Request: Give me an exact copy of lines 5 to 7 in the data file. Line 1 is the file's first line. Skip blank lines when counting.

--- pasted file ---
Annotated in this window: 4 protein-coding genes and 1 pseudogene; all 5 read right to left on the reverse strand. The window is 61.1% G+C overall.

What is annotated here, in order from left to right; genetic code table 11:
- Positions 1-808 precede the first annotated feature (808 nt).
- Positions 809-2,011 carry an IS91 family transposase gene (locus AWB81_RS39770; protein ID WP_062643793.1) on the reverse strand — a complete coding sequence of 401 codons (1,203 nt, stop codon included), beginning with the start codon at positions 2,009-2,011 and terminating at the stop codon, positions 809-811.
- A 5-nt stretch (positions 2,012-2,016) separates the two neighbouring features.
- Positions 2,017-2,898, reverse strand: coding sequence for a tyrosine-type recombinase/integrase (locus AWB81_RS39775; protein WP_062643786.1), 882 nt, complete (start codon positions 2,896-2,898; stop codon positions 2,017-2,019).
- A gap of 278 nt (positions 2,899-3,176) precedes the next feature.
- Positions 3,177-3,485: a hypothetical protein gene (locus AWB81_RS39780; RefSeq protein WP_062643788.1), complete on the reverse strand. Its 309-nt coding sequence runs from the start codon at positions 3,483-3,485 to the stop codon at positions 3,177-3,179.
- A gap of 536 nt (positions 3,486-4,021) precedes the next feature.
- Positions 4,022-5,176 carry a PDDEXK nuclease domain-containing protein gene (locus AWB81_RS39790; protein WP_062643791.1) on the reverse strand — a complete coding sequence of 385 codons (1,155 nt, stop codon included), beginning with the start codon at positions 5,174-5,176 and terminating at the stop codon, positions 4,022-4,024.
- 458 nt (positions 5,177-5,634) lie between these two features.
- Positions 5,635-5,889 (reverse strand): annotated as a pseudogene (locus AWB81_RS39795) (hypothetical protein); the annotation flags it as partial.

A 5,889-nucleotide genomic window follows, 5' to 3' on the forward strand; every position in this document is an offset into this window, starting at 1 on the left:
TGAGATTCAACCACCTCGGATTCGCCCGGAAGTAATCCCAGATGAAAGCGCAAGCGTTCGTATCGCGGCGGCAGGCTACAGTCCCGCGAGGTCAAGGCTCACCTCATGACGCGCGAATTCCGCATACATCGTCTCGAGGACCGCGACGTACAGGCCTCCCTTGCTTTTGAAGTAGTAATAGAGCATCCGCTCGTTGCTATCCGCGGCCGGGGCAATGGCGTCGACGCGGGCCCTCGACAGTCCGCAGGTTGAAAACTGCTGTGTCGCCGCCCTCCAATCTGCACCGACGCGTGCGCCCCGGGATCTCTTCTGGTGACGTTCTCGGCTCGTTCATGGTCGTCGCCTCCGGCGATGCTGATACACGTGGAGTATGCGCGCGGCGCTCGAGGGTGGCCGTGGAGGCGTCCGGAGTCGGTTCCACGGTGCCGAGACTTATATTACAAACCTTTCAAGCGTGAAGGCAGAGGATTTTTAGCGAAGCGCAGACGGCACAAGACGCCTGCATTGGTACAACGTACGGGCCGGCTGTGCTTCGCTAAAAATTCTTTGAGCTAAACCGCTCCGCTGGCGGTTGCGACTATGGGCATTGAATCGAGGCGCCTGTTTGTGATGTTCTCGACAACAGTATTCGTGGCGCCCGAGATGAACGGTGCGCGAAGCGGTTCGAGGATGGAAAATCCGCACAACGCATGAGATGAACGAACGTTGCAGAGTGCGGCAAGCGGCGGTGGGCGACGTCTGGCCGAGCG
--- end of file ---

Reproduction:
- A 5-nt stretch (positions 2,012-2,016) separates the two neighbouring features.
- Positions 2,017-2,898, reverse strand: coding sequence for a tyrosine-type recombinase/integrase (locus AWB81_RS39775; protein WP_062643786.1), 882 nt, complete (start codon positions 2,896-2,898; stop codon positions 2,017-2,019).
- A gap of 278 nt (positions 2,899-3,176) precedes the next feature.